The real issue is that Christians were not the only ones there! Many people who believe in the liberties that were fought for in previous wars were at stake it is arrogant to think that only Christians believe in marriage between one man and one woman. The best comment I heard was by someone who was homosexual who stated that they did not have problem w/ chick-fil-a because they were consistent as Christians our lives need to be consistent and not just for a cause but for Christ. If we believe we need to act because that will be consistent w/ what we believe. That is what an unbelieving world watches and waits for.
Julia Lynn says
Being peaceful and many sang hymns pleasantly while waiting for their food. To show support & to hopefully encourage Mr. Cathy.
Whenever we can shed light on the insidious absurdity of the raging folks, I think the Kingdom benefits. This whole ordeal has shed some mega-wattage on that, and all we who side with truth had to do was eat a chicken sandwich.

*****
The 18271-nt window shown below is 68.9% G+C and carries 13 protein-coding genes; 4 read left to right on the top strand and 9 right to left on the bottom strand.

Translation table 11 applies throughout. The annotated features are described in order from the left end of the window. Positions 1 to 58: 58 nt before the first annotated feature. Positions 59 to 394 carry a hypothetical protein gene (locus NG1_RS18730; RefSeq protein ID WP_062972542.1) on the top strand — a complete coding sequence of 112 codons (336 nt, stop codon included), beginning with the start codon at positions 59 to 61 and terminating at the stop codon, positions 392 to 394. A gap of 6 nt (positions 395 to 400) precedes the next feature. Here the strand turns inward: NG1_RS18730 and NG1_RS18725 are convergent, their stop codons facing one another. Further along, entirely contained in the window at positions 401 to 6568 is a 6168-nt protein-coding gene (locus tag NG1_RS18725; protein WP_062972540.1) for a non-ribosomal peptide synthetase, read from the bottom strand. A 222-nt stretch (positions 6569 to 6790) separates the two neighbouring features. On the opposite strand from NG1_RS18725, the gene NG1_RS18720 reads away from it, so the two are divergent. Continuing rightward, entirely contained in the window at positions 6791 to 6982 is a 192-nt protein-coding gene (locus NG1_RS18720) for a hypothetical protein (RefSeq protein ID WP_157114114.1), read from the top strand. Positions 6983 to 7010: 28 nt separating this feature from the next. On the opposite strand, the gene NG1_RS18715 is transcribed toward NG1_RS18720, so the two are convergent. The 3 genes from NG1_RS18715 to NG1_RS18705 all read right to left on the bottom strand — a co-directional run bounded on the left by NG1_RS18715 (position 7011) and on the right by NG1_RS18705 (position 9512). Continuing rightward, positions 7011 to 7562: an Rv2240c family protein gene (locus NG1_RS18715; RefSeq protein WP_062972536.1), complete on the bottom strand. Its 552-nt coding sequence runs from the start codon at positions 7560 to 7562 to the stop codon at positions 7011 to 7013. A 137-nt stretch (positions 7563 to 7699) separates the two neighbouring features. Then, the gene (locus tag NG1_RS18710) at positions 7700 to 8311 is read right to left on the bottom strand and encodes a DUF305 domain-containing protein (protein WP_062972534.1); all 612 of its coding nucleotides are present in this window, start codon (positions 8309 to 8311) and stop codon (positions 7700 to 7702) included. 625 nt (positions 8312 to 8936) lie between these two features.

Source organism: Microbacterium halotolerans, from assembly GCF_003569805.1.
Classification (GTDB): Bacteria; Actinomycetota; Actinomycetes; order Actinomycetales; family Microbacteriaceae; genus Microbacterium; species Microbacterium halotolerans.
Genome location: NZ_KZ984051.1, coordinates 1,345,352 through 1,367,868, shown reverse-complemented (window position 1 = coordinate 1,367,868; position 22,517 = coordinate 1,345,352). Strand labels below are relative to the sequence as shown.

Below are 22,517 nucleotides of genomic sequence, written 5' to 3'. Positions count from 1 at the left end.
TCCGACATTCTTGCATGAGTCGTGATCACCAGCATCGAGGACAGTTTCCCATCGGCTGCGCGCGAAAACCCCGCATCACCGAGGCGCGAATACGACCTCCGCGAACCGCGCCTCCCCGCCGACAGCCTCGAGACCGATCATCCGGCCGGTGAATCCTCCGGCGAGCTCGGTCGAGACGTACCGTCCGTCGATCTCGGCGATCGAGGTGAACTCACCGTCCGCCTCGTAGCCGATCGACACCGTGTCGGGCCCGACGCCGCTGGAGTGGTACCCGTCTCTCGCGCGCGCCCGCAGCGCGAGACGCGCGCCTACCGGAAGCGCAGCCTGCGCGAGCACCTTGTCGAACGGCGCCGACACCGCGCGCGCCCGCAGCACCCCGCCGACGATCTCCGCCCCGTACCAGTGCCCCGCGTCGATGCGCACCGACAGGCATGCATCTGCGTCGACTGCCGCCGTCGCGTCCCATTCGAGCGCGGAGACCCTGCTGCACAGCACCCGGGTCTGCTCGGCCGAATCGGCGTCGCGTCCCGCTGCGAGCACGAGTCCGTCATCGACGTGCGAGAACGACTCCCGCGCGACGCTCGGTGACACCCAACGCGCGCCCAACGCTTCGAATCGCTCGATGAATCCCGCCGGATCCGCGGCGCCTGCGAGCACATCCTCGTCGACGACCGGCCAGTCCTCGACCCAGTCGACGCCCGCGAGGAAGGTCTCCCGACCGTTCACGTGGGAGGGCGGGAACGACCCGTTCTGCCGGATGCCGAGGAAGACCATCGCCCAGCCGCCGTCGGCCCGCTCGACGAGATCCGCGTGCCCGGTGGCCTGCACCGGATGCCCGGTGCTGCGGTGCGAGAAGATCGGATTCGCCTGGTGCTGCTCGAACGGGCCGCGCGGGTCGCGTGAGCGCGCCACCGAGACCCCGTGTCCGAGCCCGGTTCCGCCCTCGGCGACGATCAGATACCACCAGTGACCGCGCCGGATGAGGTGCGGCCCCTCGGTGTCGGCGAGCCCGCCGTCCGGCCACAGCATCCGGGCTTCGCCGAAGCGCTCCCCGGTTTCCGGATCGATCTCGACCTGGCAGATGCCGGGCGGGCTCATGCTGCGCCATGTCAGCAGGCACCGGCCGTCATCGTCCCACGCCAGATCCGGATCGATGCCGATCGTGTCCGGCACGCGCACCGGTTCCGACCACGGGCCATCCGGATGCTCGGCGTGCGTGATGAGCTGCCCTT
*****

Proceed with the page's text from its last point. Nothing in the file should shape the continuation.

Matthew Burford says
We just need to be careful where we go from here! While this particular grassroots display seemed genuine I say let’s continually ask God for wisdom and courage in our displays. We can’t let this become an us vs them even if it was not this time around.
Interesting…living in a distant land I have not experienced the detail, conflict & fallout. I suppose we do it every day in small ways, choosing to support a certain brand on principle, but this is taking it to a new level for me.
I particularly like point 2, the encouraging comments & the amoooosing image.